Disk setup in our Fedora Core 4 Kickstart environment

August 20, 2005

The problem with working on automatic installers is that testing them is such a slow and tedious process. These days, it takes about 30 minutes to reinstall Fedora Core 4, with patches and local changes, on my test machine. (Then when something looks like it works, I have to do three tests instead of just one: upgrade from Fedora Core 2 (with an extra reinstall to get back to FC2), reinstall Fedora Core 4, and install from a USB memory stick.)

Because of this I got to drum my fingers a lot today as I was nailing down the changes necessary (I think, I haven't been able to test them yet) to make our Kickstart disk setup stuff work on SATA machines as well as IDE ones.

When we Kickstart-install a machine, we want it to have nothing left on its disks except our partitions, created during the install. Essentially, we want to start with a clear partition table: either initialized from scratch or with all the existing partitions deleted. Confusing things, Kickstart has two directives to control this:

  • clearpart will let you delete some or all partitions.
  • the alarmingly named zerombr seems to just cause Kickstart to ignore invalid Master Boot Records on disks and initialize them from scratch.

We need zerombr to deal with new disks straight from the vendor that don't have a valid MBR. We need clearpart to deal with things like new systems that ship pre-partitioned and with Windows installed (as well as reinstalling systems). Thus, our Fedora Core 2 Kickstart config file used both.

Unfortunately, the Fedora Core 4 Anaconda bugs mean that the clearpart half of this is unusable. Our workaround destroys the MBR before Kickstart starts looking at the disk partitions, so the sequence we now have is:

  1. a %pre section that zaps out sector 0 on the first IDE and/or SATA disk. (Using tools mentioned in ModernDiskStoragePains to make sure that we're dealing with a SATA disk instead of a SCSI or a USB one).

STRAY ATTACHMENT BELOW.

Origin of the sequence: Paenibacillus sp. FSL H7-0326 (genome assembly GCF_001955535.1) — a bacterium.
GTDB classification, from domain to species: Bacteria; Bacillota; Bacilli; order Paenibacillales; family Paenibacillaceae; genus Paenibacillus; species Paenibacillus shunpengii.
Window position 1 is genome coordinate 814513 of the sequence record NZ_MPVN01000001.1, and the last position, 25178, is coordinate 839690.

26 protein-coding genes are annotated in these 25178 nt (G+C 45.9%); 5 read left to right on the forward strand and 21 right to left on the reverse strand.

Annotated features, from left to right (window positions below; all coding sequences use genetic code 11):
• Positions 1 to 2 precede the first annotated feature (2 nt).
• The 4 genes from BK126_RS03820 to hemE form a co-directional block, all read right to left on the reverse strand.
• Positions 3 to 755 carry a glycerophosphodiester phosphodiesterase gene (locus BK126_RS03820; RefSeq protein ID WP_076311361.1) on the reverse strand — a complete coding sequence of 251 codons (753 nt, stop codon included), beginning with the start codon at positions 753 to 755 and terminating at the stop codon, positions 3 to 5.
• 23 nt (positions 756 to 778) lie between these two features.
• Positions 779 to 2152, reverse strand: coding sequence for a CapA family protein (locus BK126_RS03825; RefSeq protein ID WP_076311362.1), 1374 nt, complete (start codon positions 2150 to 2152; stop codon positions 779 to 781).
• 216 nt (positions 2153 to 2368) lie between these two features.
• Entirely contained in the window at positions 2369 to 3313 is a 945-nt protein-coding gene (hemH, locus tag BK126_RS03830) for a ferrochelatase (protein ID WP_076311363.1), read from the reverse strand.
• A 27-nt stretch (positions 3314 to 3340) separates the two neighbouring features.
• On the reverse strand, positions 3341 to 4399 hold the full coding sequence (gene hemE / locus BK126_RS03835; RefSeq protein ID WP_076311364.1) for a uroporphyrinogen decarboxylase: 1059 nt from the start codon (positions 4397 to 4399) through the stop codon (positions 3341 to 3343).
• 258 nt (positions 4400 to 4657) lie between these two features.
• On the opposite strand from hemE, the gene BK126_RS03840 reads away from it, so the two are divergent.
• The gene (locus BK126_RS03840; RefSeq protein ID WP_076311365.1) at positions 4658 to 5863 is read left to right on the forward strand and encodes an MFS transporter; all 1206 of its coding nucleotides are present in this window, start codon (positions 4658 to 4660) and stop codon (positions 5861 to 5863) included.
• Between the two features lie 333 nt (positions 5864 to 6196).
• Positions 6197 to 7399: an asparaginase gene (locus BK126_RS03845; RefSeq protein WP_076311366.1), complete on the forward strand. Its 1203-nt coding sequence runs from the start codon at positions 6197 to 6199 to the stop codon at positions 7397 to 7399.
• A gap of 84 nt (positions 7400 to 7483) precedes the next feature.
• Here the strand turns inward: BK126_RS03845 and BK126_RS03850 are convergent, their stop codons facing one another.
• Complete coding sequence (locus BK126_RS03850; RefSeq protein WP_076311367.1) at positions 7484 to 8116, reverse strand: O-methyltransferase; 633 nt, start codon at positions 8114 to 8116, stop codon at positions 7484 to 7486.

2. zerombr to tell Kickstart that it's OK to touch the disk with the invalid MBR.
  3. regular Kickstart partitioning.

Zeroing out sector 0 is done with a simple

dd if=/dev/zero of=<device> bs=512 count=1

I could avoid specifying zerombr at all if step #1 instead set up a valid but empty partition table, but that would take something more complicated than dd. Since Anaconda already has that code, I figure I'll let it do the work.

And that was my day (apart from the usual of being nibbled to death by moths, and some work on the USB memory stick version of the installer).

(Note: yes, I am sort of using Kickstart and Anaconda interchangeably in this entry. Yes, I know the difference.)

Sidebar: a heuristic for detecting SATA disks

It turns out that the kernel seems to name all of its SATA drivers things starting with sata_. So my disk clearing code works by getting the driver responsible for /dev/sda, if there is one, and clearing sector 0 only if the driver name starts with sata_. Fortunately this is dirt simple in Bourne shell code.

If we find a SATA chipset with a different driver name, I'll have to adjust the heuristic.

Updated: I had to add ata_piix to the list of SATA driver names, since it breaks the pattern of sata_ at the start. Whoops, as they say.

Written on 20 August 2005.
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Last modified: Sat Aug 20 02:13:06 2005
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